3. Contrast and Compare Your Marketing Analytics Data

marketing analytics

Image is taken from Strikingly user’s website

Analytics allows you to take it a step further and compare the components of marketing analytics data sets to one another. As an example:

  • How did your earnings from paid search, social media marketing, or organic search compare to your projections?
  • Did there seem to be any differences in revenue generation across demographics?
  • How did your PPC campaign's ROI compare to your Facebook ad campaign's ROI?
  • How much revenue did your PPC campaign generate in first-time sales versus lifetime revenue? Your advertising campaigns, content initiatives, and customer groups are all linked. If you understand the intersections, you can eliminate irrelevant information and make the best decisions for your company's specific goals.

4. Maintain a Goal-oriented Mindset

Every piece of marketing you create has a purpose, whether it's to increase sales or simply drive more traffic to your company's website. The more you analyze and use marketing analytics data at your disposal, the more you will understand your progress toward your objectives. Marketing analytics allows you to track progress and identify potential problems if it isn't happening as quickly as you'd like. Assume you ran a Facebook ad campaign with an ROI of slightly less than 3:1. Your team advises you to try something else but examine the data. Your ad had a high click-through rate, but your homepage bounce rate was high. The issue was not with the PPC campaign. But you would never have known if it hadn't been for good analytics.

Using Marketing Analytics to Boost Company Growth

A collection of numbers is data. You benefit when you use marketing analytics data to direct your marketing efforts away from what doesn't work and toward what does.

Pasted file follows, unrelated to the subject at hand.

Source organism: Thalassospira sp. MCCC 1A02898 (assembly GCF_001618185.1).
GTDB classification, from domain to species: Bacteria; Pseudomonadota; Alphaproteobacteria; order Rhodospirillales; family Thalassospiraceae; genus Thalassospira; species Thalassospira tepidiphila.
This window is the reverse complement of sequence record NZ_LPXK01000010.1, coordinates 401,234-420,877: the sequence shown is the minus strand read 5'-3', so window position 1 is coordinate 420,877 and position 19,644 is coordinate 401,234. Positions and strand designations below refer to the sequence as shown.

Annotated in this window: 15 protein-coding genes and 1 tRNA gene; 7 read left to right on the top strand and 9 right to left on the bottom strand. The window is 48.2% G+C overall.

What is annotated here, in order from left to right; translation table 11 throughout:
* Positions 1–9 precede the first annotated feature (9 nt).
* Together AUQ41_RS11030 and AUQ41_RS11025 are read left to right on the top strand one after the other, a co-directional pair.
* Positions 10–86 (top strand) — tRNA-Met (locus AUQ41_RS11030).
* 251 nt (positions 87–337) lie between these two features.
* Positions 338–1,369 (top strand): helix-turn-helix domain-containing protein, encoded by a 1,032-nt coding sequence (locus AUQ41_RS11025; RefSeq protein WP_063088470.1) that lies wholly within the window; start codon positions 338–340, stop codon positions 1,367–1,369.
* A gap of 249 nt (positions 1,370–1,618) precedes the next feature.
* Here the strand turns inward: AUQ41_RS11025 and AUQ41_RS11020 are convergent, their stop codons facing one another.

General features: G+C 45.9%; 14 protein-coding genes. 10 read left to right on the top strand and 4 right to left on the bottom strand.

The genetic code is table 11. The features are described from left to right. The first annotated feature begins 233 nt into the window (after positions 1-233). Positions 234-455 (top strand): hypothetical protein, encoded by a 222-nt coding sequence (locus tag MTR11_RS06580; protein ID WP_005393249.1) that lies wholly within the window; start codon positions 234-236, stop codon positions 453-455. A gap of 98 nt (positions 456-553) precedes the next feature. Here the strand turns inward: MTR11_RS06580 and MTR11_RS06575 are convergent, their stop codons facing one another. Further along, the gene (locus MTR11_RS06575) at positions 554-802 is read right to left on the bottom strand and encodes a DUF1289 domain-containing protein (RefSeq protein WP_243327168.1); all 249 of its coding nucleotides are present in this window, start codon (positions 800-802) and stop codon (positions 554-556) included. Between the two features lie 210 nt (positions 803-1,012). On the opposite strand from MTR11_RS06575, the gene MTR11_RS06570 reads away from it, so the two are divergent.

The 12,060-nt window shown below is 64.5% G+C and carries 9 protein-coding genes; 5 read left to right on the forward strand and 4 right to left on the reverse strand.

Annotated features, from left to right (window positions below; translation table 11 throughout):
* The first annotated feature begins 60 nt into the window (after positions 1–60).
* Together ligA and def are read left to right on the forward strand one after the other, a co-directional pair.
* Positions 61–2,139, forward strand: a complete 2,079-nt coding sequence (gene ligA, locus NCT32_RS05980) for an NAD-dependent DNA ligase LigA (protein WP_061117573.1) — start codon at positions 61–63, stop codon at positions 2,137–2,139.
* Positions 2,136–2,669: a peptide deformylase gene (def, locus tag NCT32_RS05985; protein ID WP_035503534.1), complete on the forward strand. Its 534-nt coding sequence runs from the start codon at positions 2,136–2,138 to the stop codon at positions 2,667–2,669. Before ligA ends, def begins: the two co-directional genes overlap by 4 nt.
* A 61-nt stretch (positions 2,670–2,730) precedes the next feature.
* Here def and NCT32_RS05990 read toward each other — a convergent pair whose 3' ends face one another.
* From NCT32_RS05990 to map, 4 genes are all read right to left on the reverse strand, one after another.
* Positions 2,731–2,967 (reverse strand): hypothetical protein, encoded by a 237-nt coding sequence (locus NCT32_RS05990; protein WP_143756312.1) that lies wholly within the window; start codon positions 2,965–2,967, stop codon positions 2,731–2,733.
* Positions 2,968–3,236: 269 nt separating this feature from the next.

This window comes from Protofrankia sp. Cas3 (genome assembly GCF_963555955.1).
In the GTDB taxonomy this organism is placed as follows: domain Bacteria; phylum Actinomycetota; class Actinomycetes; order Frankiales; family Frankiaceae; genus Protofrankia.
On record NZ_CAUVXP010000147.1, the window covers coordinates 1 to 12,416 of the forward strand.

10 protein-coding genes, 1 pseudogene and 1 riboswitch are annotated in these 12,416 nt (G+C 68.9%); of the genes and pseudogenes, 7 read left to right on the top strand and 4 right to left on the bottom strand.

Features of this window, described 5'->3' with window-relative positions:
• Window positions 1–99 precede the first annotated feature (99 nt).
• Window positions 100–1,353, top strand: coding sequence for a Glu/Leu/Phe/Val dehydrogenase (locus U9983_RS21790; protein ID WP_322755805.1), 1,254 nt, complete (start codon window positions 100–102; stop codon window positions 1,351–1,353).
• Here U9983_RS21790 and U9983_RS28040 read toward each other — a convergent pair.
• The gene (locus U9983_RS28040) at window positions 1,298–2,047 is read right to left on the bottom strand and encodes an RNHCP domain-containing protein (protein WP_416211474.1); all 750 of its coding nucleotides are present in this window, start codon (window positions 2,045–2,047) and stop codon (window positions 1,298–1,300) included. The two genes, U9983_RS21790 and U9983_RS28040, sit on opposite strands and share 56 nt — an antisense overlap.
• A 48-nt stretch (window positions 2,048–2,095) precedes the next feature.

1. Customer Data Should be Segmented

marketing analytics

Image is taken from Strikingly user’s website

You can get more specific (and valuable) data if you segment your customer data based on specific qualities or actions. You can segment based on any customer demographic factor that impacts your results. These are some examples:

  • Age category
  • Gender
  • Education level
  • Annual income
  • Family status
  • Geographic location

You can also segment marketing analytics data based on consumer behaviors, sorting by customers who:

  • abandon their shopping carts
  • browse your product pages without purchasing
  • buy from you regularly
  • haven't visited your website in a while

This segmentation allows you to filter your data based on relevance, removing what you don't need and keeping what you do. Consider a large group of customers who abandon their shopping carts. You run a series of tests to determine whether Facebook or email is the best way to entice them to return to their cart. You discover that email has a higher ROI if you include language that creates a sense of urgency. This information prevents you from pursuing cart abandoners in areas where they are not looking.

2. Make Certain That You have High-quality Data

marketing analytics

Image is taken from Strikingly user’s website

Great analytics can only be achieved with high-quality data. Data from five years ago will not be relevant to your marketing campaigns this year—and if the data has gaps, it may not be relevant at all.

To be considered high-quality marketing analytics data, it must be:

  • Current
  • Comprehensive, with no gaps
  • Error-free
  • As precise as required by the data analysis
  • Relevant to the analysis